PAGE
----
By Bernie Quigley
For The Hill, 2/27/13
Demographics are destiny. Nothing else makes history. When the changes ahead are shipped into denial is when chaos and disaster ensue. And the potential disasters America faces today do not come from global warming, nuclear weapons, the Russians, the hippies or the red necks. They come from the economic division of America between the red states, which are rising in capital and prosperity, and the left and right coasts which are receding in economic power. Demographer Joel Kotkin well outlines the transition in a Wall Street Journal essay yesterday title, “America’s Red State Growth Corridors.”
Historically, these regions were little more than resource colonies or low-wage labor sites for richer, more technically advanced areas, says Kotkin. By promoting policies that encourage enterprise and spark economic growth, they're catching up.
The “corridor states took 11 of the top 15 spots in Chief Executive magazine's 2012 review of best state business climates. California, New York, Illinois and Massachusetts were at the bottom. The states of the old Confederacy boast 10 of the top 12 places for locating new plants, according to a recent 2012 study by Site Selection magazine.”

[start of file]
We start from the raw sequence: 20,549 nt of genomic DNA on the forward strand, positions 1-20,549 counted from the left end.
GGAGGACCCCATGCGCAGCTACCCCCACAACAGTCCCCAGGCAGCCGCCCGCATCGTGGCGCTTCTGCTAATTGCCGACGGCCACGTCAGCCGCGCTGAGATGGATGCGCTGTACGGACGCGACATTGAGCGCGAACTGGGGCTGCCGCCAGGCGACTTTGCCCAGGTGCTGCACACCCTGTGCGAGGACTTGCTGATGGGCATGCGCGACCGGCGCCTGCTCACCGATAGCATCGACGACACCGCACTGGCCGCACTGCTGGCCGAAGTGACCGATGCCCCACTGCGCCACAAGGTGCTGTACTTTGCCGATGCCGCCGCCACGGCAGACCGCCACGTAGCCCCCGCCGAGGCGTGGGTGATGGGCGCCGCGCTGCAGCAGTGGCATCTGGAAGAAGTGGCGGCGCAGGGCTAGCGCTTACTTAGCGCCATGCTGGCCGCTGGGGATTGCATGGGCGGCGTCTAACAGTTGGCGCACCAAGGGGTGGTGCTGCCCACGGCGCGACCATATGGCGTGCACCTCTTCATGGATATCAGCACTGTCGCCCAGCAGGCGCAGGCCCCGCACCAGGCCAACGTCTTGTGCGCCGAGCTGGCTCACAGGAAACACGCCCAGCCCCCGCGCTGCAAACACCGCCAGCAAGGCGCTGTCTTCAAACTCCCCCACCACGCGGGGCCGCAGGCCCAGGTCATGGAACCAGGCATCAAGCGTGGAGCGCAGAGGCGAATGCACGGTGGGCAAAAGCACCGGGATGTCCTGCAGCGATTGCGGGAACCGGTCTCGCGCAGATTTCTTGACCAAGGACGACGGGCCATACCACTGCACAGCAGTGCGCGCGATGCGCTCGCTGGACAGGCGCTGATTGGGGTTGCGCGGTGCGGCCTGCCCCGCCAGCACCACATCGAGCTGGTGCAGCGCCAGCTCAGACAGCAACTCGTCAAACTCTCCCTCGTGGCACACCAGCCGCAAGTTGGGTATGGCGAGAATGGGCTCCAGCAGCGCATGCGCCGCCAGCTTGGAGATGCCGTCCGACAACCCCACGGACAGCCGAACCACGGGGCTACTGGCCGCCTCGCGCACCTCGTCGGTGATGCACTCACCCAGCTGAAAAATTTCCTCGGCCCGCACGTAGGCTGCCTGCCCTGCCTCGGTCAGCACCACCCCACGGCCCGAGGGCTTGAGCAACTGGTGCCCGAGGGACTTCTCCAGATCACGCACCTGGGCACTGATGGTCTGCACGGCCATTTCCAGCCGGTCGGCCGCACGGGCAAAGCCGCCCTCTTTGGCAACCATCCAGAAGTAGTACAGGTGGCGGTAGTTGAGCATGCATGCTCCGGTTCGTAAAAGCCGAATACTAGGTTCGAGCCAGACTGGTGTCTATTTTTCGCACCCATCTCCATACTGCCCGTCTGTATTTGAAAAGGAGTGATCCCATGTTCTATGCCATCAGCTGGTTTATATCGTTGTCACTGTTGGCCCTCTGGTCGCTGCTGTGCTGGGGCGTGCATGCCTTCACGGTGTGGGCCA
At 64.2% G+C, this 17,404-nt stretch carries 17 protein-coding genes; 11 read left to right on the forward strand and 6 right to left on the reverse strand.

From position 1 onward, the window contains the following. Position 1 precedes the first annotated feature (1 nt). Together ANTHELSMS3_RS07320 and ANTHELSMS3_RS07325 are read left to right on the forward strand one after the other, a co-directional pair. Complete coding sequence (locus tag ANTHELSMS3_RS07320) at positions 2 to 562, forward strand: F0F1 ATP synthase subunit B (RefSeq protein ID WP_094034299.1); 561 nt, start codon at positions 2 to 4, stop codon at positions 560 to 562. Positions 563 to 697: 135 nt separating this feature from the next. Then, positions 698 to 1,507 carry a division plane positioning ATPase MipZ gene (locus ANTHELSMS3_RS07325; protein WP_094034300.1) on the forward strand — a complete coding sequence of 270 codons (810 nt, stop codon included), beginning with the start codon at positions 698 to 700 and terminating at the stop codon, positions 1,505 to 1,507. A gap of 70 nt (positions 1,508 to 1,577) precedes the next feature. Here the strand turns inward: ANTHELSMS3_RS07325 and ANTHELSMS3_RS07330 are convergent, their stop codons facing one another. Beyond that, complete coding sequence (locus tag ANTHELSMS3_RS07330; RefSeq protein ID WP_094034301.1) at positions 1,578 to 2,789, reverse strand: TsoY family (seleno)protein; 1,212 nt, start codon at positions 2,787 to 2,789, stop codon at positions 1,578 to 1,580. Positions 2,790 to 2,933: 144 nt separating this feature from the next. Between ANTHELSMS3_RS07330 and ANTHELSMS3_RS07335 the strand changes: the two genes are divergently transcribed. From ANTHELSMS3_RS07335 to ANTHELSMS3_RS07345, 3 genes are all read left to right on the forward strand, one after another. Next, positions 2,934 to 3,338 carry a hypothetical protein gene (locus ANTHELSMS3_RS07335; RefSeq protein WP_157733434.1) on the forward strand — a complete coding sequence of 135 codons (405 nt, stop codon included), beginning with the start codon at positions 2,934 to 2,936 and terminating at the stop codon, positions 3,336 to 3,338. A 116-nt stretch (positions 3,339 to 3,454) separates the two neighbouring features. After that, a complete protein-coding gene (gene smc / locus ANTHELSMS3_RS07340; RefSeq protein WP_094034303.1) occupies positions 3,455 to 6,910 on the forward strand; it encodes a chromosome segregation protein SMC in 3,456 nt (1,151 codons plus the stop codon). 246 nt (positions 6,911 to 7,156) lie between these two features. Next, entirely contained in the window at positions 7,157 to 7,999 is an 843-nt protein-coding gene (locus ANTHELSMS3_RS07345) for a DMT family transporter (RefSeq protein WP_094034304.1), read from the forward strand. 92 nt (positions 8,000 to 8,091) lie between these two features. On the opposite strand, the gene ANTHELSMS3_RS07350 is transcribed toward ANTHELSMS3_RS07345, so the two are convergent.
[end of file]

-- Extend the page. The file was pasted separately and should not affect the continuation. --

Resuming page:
I’m sure it will all go well, but many of these heartland states – from the Atlantic coast across Texas to the western edge of Utah – were brought into the federation by military conquest. Now the conquering states call on the supplicants for a bailout. So how’s that going to work out?
For several years I’ve been making this same claim here, citing economists like Niall Ferguson and the legendary investor Jim Rogers, saying the economic shift in the world since 2007 would bring uneven regional prospects in America. My claim is that a new Jacksonian era will result: When the common folk in the heartland rise in prosperity they will demand a more equitable economic and tax situation and a greater say in the messaging. And if America is to address and contain these critical economic issues, only a new Jacksonian figure – an indigenous folk hero loved in the heartland - can commandeer them. She, like Jackson, would be identified by the contempt she brings from the Eastern establishment’s salons and Hollywood, which still demands a say when the economic paradigm they speak for has shifted. Panic ensues. Systems degenerate. Seasoned writers become hacks. Artists become propagandists. Traditional “right” and “left” political distinctions become irrelevant. A new division occurs between “nationalists” and “federalists.”
“His passions are terrible,” said Jefferson. “I feel much alarmed at the prospect of seeing General Jackson President. He is one of the most unfit men I know of for such a place . . . He is a dangerous man.”
Sounds almost as if they were talking about Sarah Palin. Or Ted Cruz. The only two in the sleepy head lineup of CPAC 2013 nostalgicos who will bring the audience to its feet.